In Pakistan, a measure allowing serial rapists to be chemically castrated has been passed, as calls for action continue to mount in the wake of several high-profile rape and child sexual abuse cases.
The bill, which was enacted on November 17, also requests the government to set up special tribunals to speed up rape proceedings and ensure that sexual abuse cases be resolved “as quickly as possible, preferably within four months.”
President Arif Alvi will now sign the proposed legislation.
A medicine or hormone treatment that temporarily lowers sex drive is known as chemical castration.
Following nationwide demonstrations sparked by the gang rape of a lady in front of her children on one of the country’s major highways in September 2020, Prime Minister Imran Khan said that his administration was creating a draft bill that would include exemplary punishment for sex offenders.
Two men were sentenced to death in the case earlier this year, reigniting discussion over how to deal with the hundreds of recorded cases of rape and child sexual abuse in the Muslim country of 220 million people — as well as the countless unreported cases.
According to War Against Rape, a nongovernmental organization located in Karachi, only about 3% of sexual assault and rape cases result in a conviction.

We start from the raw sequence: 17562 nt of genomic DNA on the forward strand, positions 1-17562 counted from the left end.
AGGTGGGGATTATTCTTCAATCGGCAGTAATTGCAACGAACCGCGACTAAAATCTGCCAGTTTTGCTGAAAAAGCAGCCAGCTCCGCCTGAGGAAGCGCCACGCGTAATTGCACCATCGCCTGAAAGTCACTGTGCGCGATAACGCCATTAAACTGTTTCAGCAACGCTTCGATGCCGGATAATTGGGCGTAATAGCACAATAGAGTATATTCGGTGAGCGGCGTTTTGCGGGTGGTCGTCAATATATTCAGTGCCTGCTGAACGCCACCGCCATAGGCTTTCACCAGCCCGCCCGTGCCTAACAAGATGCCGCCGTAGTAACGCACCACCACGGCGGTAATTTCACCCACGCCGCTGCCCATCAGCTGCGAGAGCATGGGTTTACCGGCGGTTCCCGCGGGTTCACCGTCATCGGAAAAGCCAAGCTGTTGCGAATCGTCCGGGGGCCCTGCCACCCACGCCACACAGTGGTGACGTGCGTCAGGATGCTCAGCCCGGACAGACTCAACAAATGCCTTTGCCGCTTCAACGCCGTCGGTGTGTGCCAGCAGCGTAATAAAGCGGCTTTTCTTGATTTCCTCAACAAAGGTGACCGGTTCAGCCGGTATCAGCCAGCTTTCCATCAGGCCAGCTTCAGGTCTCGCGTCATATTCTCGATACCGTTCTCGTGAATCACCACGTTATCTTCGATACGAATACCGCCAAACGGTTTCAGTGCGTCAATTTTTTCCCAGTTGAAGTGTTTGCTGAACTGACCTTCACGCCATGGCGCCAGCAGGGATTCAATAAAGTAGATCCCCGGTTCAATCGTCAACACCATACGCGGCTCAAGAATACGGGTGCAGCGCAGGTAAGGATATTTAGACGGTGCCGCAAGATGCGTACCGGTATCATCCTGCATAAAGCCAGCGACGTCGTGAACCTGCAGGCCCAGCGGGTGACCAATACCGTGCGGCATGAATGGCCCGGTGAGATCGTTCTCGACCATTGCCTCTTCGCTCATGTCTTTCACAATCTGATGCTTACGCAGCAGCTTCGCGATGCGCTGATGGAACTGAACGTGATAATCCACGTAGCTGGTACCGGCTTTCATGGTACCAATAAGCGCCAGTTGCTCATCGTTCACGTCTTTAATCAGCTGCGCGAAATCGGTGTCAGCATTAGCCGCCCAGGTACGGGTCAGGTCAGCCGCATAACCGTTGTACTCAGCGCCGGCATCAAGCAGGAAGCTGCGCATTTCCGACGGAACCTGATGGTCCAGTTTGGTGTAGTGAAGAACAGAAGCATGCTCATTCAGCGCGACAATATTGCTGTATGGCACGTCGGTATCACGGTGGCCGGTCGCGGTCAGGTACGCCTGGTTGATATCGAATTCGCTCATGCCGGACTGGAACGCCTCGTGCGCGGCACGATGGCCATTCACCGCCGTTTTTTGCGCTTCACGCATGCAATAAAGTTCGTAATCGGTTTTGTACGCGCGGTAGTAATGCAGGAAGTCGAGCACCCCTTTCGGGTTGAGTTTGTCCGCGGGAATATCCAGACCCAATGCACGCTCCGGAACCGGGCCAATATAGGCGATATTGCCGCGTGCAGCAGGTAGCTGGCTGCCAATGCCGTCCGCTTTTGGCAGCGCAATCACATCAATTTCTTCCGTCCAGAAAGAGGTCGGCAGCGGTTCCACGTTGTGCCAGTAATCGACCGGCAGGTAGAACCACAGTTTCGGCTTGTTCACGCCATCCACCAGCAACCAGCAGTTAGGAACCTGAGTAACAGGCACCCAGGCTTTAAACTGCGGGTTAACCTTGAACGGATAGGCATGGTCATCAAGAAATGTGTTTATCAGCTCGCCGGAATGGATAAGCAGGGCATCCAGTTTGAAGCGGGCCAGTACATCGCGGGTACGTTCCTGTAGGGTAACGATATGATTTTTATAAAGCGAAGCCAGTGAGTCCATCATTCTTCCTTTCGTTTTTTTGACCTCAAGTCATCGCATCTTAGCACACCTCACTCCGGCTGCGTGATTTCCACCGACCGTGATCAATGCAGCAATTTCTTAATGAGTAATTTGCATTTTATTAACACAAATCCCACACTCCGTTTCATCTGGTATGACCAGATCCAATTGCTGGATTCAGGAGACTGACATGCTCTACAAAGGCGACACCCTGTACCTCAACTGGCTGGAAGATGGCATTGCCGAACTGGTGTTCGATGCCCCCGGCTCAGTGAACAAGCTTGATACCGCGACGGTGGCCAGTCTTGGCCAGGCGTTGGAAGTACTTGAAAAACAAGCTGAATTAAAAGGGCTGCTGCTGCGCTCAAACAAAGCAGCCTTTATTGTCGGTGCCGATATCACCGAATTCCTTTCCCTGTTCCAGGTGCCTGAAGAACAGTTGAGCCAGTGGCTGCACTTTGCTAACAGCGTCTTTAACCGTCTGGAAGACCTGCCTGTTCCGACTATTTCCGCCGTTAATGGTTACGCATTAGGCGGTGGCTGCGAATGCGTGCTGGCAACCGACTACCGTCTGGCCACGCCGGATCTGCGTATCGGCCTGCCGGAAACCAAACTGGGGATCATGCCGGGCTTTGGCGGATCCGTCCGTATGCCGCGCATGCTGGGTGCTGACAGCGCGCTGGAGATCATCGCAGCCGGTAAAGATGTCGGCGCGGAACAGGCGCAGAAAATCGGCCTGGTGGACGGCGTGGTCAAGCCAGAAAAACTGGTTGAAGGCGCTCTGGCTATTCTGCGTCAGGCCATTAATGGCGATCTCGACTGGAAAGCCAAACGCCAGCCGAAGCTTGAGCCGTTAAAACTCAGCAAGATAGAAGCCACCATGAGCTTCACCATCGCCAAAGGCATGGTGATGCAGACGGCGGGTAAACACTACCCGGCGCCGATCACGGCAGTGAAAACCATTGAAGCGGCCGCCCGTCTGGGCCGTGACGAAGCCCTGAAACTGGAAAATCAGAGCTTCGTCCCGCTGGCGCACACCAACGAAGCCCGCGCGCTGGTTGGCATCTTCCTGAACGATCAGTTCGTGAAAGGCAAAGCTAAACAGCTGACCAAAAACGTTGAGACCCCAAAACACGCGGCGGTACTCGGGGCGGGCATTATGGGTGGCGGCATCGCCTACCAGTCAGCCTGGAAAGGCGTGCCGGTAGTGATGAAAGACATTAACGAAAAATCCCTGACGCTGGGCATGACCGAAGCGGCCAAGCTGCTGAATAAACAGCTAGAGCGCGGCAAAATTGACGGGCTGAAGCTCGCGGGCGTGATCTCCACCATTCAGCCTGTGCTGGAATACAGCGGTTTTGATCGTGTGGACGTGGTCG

Reforms in Pakistan’s police and judiciary, as well as increased awareness campaigns for parents, children, and communities, have been advocated by human rights activists as the greatest strategy to combating and preventing sexual abuse.
Chemical castration without consent, according to Amnesty International, is a “cruel and inhuman” punishment.
“Instead of trying to deflect attention, the [Pakistani] authorities should focus on the crucial work of reforms that will address the root causes of sexual violence and give survivors the justice they deserve,” the London-based human rights watchdog said in a statement.
Chemical castration is a legal form of punishment for sex crimes in countries including Russia, the Czech Republic, and South Korea, as well as in some U.S. states.